Every December (sometimes starting on the last Sunday in November), we in the church begin a season of preparation, Advent.
This odd time seems so counter-cultural these days. With Christmas and other holiday decorations creeping out earlier and earlier, carols blaring from mall speakers, and radio stations infesting our cars with sentimental words about roasting chestnuts, it may feel like our message of waiting and hope falls on deaf ears. Everyone else seems to be celebrating already while we’re saying, “not yet!”
Of course, we’re not in so much denial that we pretend Jesus was never born; to say so would be to ignore Christ’s death and resurrection. Instead, we pray to God, “stir up your power, and come,” in hope that God would come into our lives at a time when we most need it. We also sing songs filled with images of light and hope. With the days approaching their shortest, we can’t help but plead with God to again send Christ, the light of the world, into our lives. The fifth verse of Savior of the Nations, Come found in our hymnal summarizes it well:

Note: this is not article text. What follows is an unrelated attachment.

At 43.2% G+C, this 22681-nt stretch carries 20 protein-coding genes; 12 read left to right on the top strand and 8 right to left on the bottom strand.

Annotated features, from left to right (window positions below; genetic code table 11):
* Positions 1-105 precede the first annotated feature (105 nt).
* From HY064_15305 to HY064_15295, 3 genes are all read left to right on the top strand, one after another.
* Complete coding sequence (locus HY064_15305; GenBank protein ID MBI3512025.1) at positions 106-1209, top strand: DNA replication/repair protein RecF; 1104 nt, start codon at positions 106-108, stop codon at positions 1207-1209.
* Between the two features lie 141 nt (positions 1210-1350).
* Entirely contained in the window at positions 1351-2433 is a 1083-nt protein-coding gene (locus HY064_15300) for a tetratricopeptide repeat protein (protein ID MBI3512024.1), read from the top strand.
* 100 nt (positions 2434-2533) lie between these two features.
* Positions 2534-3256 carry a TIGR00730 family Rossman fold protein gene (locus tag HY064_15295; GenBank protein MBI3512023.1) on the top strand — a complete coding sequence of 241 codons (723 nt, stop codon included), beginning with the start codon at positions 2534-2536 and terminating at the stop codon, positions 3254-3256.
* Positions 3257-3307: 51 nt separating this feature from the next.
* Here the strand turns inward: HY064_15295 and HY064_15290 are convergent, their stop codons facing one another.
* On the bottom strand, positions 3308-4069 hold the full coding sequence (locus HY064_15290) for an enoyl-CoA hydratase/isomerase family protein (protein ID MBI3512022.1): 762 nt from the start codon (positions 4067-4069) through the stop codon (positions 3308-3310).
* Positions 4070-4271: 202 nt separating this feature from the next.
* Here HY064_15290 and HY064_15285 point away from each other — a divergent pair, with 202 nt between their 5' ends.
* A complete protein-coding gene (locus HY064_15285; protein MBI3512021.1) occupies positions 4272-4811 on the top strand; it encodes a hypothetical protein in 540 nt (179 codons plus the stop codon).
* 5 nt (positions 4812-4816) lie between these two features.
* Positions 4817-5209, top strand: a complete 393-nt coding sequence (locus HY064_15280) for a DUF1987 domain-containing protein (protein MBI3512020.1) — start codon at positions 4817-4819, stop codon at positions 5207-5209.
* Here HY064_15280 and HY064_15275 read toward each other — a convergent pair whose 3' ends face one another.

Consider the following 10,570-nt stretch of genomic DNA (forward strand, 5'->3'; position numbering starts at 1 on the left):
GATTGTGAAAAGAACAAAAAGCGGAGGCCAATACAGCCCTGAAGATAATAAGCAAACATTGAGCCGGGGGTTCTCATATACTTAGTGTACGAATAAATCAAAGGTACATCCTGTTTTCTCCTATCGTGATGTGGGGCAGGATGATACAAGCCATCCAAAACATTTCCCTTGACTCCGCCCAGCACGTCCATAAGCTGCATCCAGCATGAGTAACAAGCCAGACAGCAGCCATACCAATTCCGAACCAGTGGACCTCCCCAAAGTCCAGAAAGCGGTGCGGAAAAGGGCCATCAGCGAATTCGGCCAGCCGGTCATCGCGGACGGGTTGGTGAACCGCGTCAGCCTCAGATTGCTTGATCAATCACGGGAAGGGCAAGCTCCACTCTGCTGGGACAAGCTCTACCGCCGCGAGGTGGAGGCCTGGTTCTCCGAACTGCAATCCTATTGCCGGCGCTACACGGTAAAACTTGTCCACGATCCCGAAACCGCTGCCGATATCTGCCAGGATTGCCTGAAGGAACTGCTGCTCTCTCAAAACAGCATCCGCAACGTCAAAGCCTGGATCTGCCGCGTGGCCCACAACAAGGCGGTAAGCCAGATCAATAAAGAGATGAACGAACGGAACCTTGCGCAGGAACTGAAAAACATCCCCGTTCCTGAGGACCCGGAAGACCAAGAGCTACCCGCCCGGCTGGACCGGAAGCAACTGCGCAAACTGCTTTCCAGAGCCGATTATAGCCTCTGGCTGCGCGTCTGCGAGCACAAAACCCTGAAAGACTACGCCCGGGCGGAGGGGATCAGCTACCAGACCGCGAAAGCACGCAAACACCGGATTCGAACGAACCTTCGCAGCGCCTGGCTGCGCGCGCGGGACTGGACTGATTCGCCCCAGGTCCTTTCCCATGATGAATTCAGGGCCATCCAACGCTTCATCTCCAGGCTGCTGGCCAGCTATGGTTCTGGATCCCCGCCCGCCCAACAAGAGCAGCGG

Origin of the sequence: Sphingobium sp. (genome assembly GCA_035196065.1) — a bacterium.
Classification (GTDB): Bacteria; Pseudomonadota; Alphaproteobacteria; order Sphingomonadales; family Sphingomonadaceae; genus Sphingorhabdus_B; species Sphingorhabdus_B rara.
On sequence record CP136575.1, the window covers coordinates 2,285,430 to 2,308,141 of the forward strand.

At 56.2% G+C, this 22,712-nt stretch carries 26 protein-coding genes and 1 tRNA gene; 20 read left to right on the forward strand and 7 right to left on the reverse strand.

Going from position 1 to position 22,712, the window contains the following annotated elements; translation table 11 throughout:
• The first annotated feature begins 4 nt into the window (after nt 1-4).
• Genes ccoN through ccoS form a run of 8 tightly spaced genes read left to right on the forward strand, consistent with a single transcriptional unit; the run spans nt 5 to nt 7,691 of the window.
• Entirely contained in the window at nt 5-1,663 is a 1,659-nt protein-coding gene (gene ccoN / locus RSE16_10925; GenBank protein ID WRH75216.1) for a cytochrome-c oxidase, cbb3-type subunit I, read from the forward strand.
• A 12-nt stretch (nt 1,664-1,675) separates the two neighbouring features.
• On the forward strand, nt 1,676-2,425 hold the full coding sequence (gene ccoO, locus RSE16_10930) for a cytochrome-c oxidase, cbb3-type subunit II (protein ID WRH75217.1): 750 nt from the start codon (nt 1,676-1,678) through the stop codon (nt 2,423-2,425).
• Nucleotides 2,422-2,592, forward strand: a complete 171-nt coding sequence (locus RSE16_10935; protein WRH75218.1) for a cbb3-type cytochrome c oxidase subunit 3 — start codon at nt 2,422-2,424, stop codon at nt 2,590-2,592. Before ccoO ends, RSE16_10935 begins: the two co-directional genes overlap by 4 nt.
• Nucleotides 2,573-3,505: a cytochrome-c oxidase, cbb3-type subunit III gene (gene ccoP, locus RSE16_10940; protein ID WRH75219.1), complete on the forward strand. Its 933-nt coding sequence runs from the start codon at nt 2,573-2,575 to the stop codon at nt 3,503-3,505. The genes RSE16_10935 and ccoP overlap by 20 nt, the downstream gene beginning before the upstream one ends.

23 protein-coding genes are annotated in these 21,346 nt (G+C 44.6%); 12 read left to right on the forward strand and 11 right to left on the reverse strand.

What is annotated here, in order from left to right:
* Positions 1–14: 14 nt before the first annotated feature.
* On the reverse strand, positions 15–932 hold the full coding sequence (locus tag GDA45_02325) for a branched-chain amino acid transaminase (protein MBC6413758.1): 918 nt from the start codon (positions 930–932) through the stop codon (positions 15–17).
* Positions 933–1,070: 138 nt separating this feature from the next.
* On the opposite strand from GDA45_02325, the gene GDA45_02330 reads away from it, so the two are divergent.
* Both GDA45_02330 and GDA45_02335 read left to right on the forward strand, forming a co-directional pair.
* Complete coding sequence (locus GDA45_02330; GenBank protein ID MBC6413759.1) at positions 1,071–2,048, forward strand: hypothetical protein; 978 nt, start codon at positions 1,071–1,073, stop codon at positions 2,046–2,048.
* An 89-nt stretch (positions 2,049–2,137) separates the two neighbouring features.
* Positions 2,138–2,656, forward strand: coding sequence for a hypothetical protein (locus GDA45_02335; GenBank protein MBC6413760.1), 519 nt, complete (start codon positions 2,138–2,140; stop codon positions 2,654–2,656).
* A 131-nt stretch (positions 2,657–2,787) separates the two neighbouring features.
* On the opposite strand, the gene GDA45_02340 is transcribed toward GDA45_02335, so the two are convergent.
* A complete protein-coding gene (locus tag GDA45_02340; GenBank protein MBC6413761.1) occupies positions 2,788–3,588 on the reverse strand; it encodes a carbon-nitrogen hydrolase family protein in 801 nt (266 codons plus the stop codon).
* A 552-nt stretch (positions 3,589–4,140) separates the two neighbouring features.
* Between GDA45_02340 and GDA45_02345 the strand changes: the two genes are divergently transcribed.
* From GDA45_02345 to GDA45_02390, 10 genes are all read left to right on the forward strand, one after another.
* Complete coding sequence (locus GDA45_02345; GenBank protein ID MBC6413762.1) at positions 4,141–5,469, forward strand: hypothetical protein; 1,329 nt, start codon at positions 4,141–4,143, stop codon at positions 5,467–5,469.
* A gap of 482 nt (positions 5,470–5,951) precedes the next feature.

Now your manger, shining bright,
hallows night with newborn light.
Night cannot this light subdue;
let our faith shine ever new.
This season of Advent, let us not pretend that Jesus has yet to be born. Instead, let us look forward to God’s coming again among us. Let us hope in a promise fulfilled when the time comes that God will take all our muck and make it whole. When all else seems to be dread and fear and hate, let us sing of hope and light and wholeness. Let us show that same hope and light and wholeness that God promises to the world through our words and actions. And, when the world seems to be at its darkest hour, may transcendent light and love fill our hearts with the arrival of the Christ-child once again.
Love has come – a light in the darkness!
Love shines forth in the Bethlehem skies.
See, all heaven has come to proclaim it;
hear how their song of joy arises:
Love! Love! Born unto you, a Savior!
Love! Love! Glory to God on high.